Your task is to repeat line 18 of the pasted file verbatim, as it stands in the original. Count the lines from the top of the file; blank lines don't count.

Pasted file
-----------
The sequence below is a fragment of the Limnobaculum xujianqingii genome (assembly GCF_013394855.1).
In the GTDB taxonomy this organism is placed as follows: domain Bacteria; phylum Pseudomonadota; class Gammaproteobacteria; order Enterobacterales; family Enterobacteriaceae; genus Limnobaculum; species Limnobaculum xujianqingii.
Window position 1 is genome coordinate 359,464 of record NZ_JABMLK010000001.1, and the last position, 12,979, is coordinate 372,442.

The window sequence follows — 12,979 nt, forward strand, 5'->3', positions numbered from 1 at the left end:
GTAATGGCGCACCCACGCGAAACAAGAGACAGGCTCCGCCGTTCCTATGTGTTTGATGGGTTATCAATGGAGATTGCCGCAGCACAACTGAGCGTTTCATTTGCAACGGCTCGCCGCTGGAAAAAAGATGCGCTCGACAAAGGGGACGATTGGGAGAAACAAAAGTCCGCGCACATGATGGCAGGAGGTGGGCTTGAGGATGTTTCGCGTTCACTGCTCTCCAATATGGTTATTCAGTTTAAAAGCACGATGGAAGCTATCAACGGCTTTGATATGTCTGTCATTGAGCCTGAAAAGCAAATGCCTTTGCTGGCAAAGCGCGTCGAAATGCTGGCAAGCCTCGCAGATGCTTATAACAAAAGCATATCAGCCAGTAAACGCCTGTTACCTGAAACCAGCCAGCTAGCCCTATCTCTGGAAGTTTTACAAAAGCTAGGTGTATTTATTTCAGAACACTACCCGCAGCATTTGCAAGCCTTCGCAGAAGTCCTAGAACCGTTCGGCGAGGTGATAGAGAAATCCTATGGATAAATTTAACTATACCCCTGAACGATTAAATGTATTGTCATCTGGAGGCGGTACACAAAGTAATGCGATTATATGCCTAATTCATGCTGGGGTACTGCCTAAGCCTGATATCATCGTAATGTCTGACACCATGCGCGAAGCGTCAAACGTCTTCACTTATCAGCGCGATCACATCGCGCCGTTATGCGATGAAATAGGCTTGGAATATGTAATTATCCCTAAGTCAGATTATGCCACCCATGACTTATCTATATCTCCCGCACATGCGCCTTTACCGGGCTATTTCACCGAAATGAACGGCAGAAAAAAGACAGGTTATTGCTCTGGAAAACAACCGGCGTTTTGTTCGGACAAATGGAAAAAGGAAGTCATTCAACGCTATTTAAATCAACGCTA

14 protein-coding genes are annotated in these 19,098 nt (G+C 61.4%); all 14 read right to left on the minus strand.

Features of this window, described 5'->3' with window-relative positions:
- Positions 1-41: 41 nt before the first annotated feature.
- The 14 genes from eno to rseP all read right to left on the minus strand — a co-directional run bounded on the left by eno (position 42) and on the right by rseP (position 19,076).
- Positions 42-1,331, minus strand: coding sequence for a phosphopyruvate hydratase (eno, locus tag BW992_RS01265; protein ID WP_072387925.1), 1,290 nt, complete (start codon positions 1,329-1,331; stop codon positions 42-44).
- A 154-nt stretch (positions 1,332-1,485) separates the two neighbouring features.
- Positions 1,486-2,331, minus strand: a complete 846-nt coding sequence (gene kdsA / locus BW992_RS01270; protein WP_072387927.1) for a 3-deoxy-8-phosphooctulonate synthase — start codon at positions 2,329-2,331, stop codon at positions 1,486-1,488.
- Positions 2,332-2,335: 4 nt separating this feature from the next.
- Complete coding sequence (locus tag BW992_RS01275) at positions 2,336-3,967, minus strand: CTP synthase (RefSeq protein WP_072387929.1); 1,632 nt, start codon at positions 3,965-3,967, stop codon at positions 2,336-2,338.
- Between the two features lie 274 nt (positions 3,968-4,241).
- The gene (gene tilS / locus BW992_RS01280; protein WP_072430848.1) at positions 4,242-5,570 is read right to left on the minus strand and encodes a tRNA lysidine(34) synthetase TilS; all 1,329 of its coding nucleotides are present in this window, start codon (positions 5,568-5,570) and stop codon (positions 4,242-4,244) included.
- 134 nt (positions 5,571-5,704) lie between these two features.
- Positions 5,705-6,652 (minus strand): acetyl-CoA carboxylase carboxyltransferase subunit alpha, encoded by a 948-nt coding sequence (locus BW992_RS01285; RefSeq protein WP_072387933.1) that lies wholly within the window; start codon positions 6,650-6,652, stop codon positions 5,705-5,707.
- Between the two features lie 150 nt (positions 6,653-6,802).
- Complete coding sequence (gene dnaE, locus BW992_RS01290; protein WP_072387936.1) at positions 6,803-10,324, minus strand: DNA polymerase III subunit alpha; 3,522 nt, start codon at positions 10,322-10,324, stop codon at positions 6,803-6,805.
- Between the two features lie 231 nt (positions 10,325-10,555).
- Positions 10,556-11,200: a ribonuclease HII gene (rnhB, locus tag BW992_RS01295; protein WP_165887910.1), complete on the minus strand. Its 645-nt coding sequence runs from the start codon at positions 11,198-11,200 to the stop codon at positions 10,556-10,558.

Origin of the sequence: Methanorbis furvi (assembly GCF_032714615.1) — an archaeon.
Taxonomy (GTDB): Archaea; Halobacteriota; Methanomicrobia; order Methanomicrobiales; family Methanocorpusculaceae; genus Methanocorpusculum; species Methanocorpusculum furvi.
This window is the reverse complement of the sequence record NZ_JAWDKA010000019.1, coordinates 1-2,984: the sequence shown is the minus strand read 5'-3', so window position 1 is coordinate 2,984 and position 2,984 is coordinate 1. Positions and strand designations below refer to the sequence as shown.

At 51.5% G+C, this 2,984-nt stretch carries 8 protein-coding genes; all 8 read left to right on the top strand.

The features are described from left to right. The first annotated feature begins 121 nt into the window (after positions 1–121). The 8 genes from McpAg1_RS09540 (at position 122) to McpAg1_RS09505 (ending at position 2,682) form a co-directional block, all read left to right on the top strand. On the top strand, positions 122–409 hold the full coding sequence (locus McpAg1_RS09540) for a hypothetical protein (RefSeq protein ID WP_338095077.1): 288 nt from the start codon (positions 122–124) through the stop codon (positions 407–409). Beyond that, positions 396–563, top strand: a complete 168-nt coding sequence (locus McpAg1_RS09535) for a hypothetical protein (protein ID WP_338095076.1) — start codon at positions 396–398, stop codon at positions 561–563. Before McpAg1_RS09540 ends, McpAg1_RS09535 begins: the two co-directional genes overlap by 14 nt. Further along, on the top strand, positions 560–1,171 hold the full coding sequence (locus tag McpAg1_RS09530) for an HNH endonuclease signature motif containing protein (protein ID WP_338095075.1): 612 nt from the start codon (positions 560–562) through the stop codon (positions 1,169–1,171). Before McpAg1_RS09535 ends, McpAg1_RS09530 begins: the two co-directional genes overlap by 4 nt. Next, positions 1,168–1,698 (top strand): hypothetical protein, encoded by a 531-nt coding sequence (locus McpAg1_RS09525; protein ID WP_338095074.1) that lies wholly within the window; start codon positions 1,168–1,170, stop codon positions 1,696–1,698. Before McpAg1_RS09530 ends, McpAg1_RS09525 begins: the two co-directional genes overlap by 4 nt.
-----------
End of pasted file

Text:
- Positions 5,705-6,652 (minus strand): acetyl-CoA carboxylase carboxyltransferase subunit alpha, encoded by a 948-nt coding sequence (locus BW992_RS01285; RefSeq protein WP_072387933.1) that lies wholly within the window; start codon positions 6,650-6,652, stop codon positions 5,705-5,707.